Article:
I mentioned a while back that I’d moved to using my NUC as a backup storage device, and that continues to be a core use case after I repaved and moved the thing back over to Ubuntu.

Fortunately, as a file server, Linux is definitely more capable and compatible than macOS (which is why, back when it was a Hackintosh, I used a Linux VM as the SMB implementation on my LAN), and so I’ve already got backups re-enabled and working beautifully.

But the next step is enabling offsite copies.

Previously, I achieved this with Google Drive for macOS, backing up the backup directory to the cloud, a solution which worked pretty well overall! Unfortunately, Google provides no client for Linux, which left me in a bit of a jam.

Until I discovered the magic that is rclone.

rclone is, plain and simply, a command-line interface to cloud storage platforms. And it’s an incredibly capable one! It supports one-way folder synchronization (it doesn’t support two-way, but fortunately I don’t need that capability), which means that it’s the perfect solution for syncing up a local backup folder to an offsite cloud stored backup.

But wait, there’s more!

rclone also supports encryption. And that means that (assuming I don’t lose the keys… they’re safely stored in my keepass database (which, itself, is cloned in multiple locations using my other favourite tool, Syncthing)) I can protect those offsite backups from prying eyes, something which Google’s Drive sync tool does not offer.

I can also decide when I want the synchronization to occur! I don’t need offsites done daily. Weekly would be sufficient, and that’s a simple crontab entry away.

Now, to be clear, rclone would have worked just as well on the Hackintosh, so if you’re a Mac user who’d like to take advantage of rclone’s capabilities, you can absolutely do so! But for this Linux user, it was a pleasant surprise!

Posted on 2018-07-03

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Well, it’s finally happened. After a year of running semi-successfully, I’ve finally decided the trouble wasn’t worth the effort and it was time to retire the Hackintosh.

As a project it was certainly a lot of fun, and macOS definitely has its attraction. In the end, though, I found my NUC was serving a few core functions for which macOS wasn’t uniquely or especially suited:

  1. Torrent download server
  2. Storage target for laptop backups
  3. Media playback of local content as well as Netflix

Of course, the original plan was to also use the machine as a recording workstation, but so far it hasn’t worked out that way. Yet, anyway.

Prior to a recent security update, there was a couple of issues that I generally worked around:

  1. Onboard bluetooth and the SD card reader don’t work.
  2. The onboard Ethernet adapter stopped working after heavily utilization.
  3. Built in macOS SMB support is broken when used as a target for Windows file-based backups.

These issues were resolved, by:

  1. Avoiding unsupported hardware.
  2. Using an external ethernet dongle.
  3. Performing all SMB file serving via a Linux VM running on VirtualBox.

Meanwhile, the threat of an OS update breaking the system always weighed on me.

Unfortunately, it didn’t weigh on me enough: the 2018-001 macOS security update broke things pretty profoundly, as the Lilu kernel extension started crashing the system on boot.

A bit of research lead me to updating Lilu, plus a couple of related kexts while I was at it, which brought the system back to a basically functioning state, except now:

  1. HDMI audio no longer worked.
  2. The USB Ethernet dongle stopped working.

The first issue rendered the machine unusable as a video playback device, a use case which is surprisingly common (my office is a very cozy place to watch Star Trek or MST3K!).

The latter left me with a flaky file/torrent server.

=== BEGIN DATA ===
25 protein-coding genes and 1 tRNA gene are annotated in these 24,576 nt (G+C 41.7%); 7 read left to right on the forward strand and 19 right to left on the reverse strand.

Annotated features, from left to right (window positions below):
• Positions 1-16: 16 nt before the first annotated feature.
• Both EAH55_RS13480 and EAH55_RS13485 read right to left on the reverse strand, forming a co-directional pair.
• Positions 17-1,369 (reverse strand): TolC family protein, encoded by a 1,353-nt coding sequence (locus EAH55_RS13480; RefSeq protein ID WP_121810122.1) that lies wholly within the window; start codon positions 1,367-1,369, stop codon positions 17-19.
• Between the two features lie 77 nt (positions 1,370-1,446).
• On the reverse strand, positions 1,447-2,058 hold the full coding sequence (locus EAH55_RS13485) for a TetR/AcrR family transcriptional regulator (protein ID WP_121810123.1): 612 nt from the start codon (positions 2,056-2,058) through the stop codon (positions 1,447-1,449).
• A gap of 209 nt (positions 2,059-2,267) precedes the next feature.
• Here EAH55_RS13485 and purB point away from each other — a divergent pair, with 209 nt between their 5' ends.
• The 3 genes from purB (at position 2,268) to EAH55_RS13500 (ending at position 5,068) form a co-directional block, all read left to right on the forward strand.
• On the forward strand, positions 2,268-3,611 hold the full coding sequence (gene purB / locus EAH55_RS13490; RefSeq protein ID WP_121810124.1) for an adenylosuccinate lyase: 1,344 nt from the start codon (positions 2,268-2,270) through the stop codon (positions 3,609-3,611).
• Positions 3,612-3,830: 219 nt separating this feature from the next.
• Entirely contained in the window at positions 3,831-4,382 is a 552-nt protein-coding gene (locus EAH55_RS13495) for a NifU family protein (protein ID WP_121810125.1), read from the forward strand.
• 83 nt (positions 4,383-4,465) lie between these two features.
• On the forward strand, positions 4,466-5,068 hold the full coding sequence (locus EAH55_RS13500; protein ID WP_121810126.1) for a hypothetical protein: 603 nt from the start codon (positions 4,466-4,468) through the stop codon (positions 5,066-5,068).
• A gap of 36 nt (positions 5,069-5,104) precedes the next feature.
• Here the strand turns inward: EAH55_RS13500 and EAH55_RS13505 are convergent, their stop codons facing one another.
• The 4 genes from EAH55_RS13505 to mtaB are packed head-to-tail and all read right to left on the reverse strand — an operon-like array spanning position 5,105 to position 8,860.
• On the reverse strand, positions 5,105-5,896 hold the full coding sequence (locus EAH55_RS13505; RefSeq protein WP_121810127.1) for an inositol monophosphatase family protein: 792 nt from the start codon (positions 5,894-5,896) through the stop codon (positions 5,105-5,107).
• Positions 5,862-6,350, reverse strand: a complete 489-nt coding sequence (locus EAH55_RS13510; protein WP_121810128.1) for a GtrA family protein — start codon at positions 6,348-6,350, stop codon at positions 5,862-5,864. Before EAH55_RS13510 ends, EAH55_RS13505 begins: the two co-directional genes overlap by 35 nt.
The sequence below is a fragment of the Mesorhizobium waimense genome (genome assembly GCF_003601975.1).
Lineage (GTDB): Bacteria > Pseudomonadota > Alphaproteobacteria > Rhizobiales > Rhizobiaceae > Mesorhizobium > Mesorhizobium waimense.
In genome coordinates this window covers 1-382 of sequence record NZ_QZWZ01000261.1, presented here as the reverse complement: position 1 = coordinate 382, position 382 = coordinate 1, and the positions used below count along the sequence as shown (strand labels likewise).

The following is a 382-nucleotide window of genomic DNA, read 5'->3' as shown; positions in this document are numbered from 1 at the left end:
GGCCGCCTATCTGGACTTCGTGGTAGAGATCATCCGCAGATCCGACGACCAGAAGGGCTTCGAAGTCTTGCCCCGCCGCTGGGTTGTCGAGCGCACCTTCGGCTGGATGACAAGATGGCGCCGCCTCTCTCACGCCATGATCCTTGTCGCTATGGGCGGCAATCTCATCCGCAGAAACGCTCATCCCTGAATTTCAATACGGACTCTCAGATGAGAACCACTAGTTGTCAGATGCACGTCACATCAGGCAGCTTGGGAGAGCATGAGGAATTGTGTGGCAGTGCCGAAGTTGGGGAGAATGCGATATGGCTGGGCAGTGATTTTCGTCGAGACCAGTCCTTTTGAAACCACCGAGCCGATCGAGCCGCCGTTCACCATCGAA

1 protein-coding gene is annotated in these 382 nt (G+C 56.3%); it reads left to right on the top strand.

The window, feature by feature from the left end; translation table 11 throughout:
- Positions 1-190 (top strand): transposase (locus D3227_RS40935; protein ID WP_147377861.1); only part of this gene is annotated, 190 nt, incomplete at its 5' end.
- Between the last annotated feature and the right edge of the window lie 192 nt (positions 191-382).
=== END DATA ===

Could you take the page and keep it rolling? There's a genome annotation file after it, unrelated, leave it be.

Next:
In short, all the major use cases I had for the Hackintosh no longer worked reliably, or at all.

Meanwhile, nothing I was doing uniquely relies on macOS. I’ll probably never get into iOS development, and the only piece of software I’d love to have access to is Omnigraffle (I never got far enough into recording tools to get attached to them).

So, no major benefits, and a whole lot of pain meant, if I’m being pragmatic, the Hackintosh was no longer serving a useful function.

So what did I replace it with?

Ubuntu 18.04, of course!

So far it’s been a very nice experience, with the exception of systemd-resolved, which makes me want to weep silently (it was refusing to resolve local LAN domain names for reasons I never figured out). Fortunately, that was easily worked around, and I’m now typing this on a stable, capable, compatible Linux server/desktop.

When I do finally get back to recording, I’ll install a low latency kernel, jack, and Ardour, and then move on with my life!

Posted on 2018-07-02

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My Google Groups web scraping exercise left me with an archive of over 2400 messages, of which 336 were written by yours truly. These messages were laid down in a set of files, each containing JSON payloads of messages and associated metadata.

But… what do I do with it now?

Obviously the goal is to be able to explore the messages easily, but that requires a user interface of some kind.

Well, the obvious user interface for a large blob of JSON-encoded data is, of course, HTML, and so started my next mini-project.

First, I took the individual message group files and concatenated them into a single large JSON structure containing all the messages. Total file size: 4.88MB.

Next, I created an empty shell HTML file, loaded in jQuery and the JSON data as individual scripts, and then wrote some code to walk through the messages and build up a DOM representation that I could format with CSS. The result is simple but effective! Feel free to take a look at my Usenet Archive here. But be warned, a lot of this is stuff I posted when I was as young as 14 years old…

Usage is explained in the document, so hopefully it should be pretty self-explanatory.

Anyway, this got me thinking about the possibilities of JSON as an archival format for data, and HTML as the front-end rendering interface. The fact that I can ship a data payload and an interactive UI in a single package is very interesting!

Update: I also used this project as an opportunity to experiment with ES6 generators as a method for browser timeslicing. If you look at the code, it makes use of a combination of setTimeout and a generator to populate the page while keeping the browser responsive. This, in effect, provides re-entrant, cooperative multitasking by allowing you to pause the computation and hand control back to the browser periodically. Handy! Of course, it requires a semi-modern browser, but lucky for me, I don’t much care about backward compatibility for this little experiment!

Posted on 2018-01-02

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In the past web scraping involved a lot of offline scripting and parsing of HTML, either through a library or, for quick and dirty work, manual string transformations. The work was always painful, and as the web has become more dynamic, this offline approach has gone from painful to essentially impossible… you simply cannot scrape the contents of a website without a Javascript engine and a DOM implementation.